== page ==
Vaccination numbers shot up Friday, after Fiji Prime Minister Voreqe Bainimarama announced the Fijian Government’s No Jab No Policy stance to workers including civil servants instructing them to stay home today if they are not vaccinated, moves the Fiji Law Society (FLS) deem unfair and discriminatory.
Friday’s vaccination numbers, that was announced Saturday, exceeded 9,000, a new daily highest since the country’s vaccination drive began in March this year.
In making the announcement last Thursday, Bainimarama instructed civil servants who had not received the vaccine to stay home from today until such a time when they have been vaccinated provided it happens by 1 August. However, the FLS insists the directive is unfair in that whilst it prohibits an unvaccinated worker from entering the workplace, it does not prevent an unvaccinated person to enter the same workplace to access a service.
The FLS said while they understand the government’s motives to protect all workers in a working space and achieve vaccination targets with a view to returning to a normal state of affairs, the manner however they do not agree with. The FLS said that discussions should have been made with the workers and workers’ groupings to determine workable alternatives “which are consistent with the law and are clear…and prevent resistance and uncertainty.”
“Health is important but so are people’s legal rights. Those legal rights ensure we remain a free and democratic society,” the FLS said in a statement issued yesterday.
“Unfair discrimination is prohibited under the Constitution. In other words, it is possible to discriminate if the discrimination is fair, but what is ‘fair; depends on the particular case. The new Regulations rules effectively discriminate against employees on the basis of their personal circumstances or health status in breach of section 26(3)(a) of the Constitution.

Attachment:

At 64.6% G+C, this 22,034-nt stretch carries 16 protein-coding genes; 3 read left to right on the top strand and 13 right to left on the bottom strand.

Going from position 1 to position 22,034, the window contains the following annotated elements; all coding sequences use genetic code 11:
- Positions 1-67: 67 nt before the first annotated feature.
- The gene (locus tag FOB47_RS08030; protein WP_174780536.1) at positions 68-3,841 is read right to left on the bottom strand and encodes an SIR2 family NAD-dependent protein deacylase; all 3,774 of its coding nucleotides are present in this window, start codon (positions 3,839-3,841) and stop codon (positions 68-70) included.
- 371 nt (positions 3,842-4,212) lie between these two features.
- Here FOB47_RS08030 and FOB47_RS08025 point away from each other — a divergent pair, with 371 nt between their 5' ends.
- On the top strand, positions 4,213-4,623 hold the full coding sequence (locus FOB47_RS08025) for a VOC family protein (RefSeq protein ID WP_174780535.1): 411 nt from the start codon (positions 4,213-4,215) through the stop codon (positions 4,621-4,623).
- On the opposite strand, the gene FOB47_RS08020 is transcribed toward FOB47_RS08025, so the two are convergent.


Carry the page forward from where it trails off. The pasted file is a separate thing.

“It may be fair to protect the health of all people in the workplace and to require all workers there to be vaccinated. However, it may not be fair in other circumstances. For example, it would not be fair if that workplace is a supermarket, and the same rules do not apply to customers. The Regulations prohibit an unvaccinated supermarket worker from entering the premises but does not prevent an unvaccinated customer from doing the same. In such. a case, the workers could also be exposed to unvaccinated customers anyway, and the regulation will not serve its purpose. In such a case, a court is unlikely to consider this discrimination to be fair.”
The FLS also raised concerns about the validity of vaccination timelines prescribed to workers to be vaccinated by saying it is “incompatible with an individual’s right to economic participation under section 32 of the Constitution and worker protections in the Employment Relations Act.”
Civil servants are expected to be fully vaccinated by 1 November. The same vaccination directive was issued to employers in the private sector who face closure of business if they do not comply.
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